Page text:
Moral of the story - keep your expectations low when buying a used car. I like the way this car handles and the drive train - minus the reverse gear issue - is outstanding. It is a well designed car and fairly easy to work on.
"The key to success with a VOLKSWAGEN is to replace the worn out parts with genuine Volkswagen parts, not the cheap China made parts."
And to be honest, if reliability is your biggest concern, get a Civic. Old VWs have many little quirks to them, and you really have to love the car to put up with them. A lot of the problems are easy and cheap to fix if you can do it yourself.. but if not, stay far away from VW dealerships. Find a good shop in your area that specializes in European cars.
I currently own a 1997 Jetta GT. I specifically looked for one with power everything EXCEPT windows, because they are known to be problematic. Everything else will be fine if you keep up with your maintenance: regular oil changes, tune ups, timing belt, etc. Check out www.vwvortex.com. There is lots of good info there on everything VW.
I have a 1997 Jetta GT at 185000 thousand miles... normal wear and tear.. and just recently the front door power lock broke due to cold weather.. I don't lock it anymore. I bought the car new in 1997, The rubber side moldings fell off over the last 2 years, otherwise I am happy its running and seems to be running fine.. one clutch change, several brake changes..
I have a 97 GT that I'm trying to get road worthy. Your comments have been really helpful, thanks.
My automatic tranny is slipping at idle. It takes a second for it to engage into 1st and reverse. When I stop, with it in gear, it slips for a second again. This tranny is a sealed system with no dipstick and no leaks. This tells me it's not a fluid issue. I believe the bands have to be adjusted.
Has anybody encountered this? If so, how was the issue resolved?
I had a 97 Jetta with the same tranny issues... apparently there is a sensor that can sometimes need to be changed. My tranny just started making a whirring noise and the VW repair shop said it was most likely a pump - needless to say, as per his advice, the car is gone. As he put it, VW should have never made an automatic transmission. I'm now the proud owner of a 2005 Mazda 3, which I LOVE. Do yourself a favour and get rid of it...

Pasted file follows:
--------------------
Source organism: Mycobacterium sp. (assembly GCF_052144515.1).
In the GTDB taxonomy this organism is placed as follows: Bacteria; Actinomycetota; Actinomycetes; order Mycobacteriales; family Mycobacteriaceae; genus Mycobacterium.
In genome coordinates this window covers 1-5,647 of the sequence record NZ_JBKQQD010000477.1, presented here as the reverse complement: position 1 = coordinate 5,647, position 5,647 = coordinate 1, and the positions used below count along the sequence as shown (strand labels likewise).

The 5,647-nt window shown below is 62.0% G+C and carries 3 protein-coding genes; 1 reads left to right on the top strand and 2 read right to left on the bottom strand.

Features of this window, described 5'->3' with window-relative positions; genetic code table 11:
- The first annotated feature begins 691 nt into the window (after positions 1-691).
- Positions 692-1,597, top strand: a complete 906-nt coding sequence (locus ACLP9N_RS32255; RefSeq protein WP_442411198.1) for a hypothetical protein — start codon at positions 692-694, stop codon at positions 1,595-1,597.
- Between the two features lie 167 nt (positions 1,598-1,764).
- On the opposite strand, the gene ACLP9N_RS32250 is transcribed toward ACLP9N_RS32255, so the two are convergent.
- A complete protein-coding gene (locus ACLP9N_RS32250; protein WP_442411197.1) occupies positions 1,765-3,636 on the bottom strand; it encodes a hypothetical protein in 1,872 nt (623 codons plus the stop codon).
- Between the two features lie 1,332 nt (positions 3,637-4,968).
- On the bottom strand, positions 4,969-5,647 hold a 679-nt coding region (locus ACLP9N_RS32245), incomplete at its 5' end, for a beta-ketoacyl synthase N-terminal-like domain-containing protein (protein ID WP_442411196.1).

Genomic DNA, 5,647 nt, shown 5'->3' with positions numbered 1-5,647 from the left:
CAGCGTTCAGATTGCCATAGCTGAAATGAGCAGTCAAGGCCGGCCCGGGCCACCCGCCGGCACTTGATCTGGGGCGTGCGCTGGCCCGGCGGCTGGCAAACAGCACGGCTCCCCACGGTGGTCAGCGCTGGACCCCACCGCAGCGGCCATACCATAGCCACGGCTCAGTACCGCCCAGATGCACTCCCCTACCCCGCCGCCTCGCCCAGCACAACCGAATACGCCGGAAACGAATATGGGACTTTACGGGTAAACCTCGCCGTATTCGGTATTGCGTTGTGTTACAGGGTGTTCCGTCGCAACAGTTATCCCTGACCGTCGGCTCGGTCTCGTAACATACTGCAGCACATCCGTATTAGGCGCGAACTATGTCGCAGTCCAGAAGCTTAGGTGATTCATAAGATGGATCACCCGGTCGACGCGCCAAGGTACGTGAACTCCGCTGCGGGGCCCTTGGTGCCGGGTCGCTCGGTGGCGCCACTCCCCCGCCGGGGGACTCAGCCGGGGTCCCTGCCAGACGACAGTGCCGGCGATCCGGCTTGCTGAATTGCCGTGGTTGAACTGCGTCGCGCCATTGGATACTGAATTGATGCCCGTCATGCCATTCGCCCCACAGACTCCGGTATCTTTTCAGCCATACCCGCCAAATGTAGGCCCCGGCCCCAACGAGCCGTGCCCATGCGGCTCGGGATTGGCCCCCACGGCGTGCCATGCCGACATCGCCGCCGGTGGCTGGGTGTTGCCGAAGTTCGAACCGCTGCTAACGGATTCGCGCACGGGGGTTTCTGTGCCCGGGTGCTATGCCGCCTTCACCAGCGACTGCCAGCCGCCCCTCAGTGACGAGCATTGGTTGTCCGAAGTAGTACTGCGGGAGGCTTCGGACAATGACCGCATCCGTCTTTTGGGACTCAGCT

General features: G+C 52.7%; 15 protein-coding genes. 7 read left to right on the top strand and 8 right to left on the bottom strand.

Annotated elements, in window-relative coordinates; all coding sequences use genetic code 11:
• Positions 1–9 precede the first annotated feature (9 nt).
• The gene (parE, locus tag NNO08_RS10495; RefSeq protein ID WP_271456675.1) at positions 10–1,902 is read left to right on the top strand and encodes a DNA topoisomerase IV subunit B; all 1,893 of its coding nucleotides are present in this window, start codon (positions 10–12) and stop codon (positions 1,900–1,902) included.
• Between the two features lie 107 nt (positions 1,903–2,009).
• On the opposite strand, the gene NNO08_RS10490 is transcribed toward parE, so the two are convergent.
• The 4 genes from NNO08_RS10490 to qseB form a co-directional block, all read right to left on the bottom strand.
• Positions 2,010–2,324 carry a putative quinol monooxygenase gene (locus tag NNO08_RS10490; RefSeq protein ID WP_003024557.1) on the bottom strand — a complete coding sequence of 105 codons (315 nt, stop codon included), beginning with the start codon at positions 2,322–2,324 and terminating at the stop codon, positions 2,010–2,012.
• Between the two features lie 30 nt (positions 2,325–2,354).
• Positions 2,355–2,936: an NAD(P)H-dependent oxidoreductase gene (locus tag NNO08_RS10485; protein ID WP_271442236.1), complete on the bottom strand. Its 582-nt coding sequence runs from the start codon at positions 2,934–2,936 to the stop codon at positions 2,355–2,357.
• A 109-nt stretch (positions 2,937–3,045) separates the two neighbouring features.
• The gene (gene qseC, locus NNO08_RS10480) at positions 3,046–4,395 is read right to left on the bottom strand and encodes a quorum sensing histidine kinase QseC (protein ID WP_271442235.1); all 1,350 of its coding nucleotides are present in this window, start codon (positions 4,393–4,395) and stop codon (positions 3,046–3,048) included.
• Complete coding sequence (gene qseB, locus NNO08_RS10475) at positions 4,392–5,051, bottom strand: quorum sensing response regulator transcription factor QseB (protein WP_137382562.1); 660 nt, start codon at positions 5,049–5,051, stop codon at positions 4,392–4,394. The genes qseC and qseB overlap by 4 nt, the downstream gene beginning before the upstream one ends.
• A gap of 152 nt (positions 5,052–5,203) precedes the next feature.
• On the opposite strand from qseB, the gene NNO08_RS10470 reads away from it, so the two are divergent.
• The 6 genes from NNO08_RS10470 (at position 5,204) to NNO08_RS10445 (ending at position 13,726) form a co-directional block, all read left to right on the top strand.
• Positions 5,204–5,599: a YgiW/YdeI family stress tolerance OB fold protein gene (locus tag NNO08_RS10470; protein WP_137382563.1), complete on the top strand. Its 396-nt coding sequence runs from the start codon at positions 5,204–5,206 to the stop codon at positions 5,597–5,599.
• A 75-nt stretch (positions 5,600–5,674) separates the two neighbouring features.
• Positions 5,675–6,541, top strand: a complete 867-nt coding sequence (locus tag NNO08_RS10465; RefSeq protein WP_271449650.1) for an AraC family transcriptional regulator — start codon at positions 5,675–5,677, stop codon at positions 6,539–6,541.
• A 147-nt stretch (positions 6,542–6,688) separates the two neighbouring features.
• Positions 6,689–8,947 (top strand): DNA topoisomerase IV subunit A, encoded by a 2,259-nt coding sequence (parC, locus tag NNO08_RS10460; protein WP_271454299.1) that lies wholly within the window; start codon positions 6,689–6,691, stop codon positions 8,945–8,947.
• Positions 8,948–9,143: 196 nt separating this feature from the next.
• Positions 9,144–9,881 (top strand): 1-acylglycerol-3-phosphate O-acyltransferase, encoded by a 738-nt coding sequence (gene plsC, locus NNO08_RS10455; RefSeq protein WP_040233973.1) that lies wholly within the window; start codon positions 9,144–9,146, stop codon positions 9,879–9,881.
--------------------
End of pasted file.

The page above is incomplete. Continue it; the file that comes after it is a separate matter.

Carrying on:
I will never buy another Volkswagen again, in my life.
I have a 97 jetta gt. I was told they go forever. I have the same problem as the other guy on here. reverse is shot. I was told it was a $1200 fix too. now im told the linkage is just bad? any comments?
I just bought a 97 Black Jetta GT, missing the front drivers side molding. Guy I bought it from said that you need to put the 93 one because it has the clips. As for the guy above me, it's a wheel bearing. My 94 GLS did that before I totaled it. But overall I love the GT thus far, I have to patch a hole in the passenger side floor board which is no bigs, but otherwise I love my v-dubs, always have since my dad's 84 GTI, that thing was so awesome.
I have a 1997 VW Jetta GL. I love the car and always have been a fan. It has about 130k on it. Newer transmission and clutch. I also have replaced just about everything in an attempt to fix a clunking noise in reverse. Had it in to a VW mechanic. He said it's not my transmission, probably CV joints or motor and transmission mounts. I've replaced everything and it still makes the noise. About ready to give up on it. Other than the clunking in reverse it runs fine. I'm kind of thinking it's my differential. Anyone got any suggestions?!?!
I have a 97 Jetta GT that was making a noise in reverse. Turned out to be worn out exhaust pipe hangers.
Check your transaxle mount. It will make a clunking noise in reverse as soon as you engage the clutch.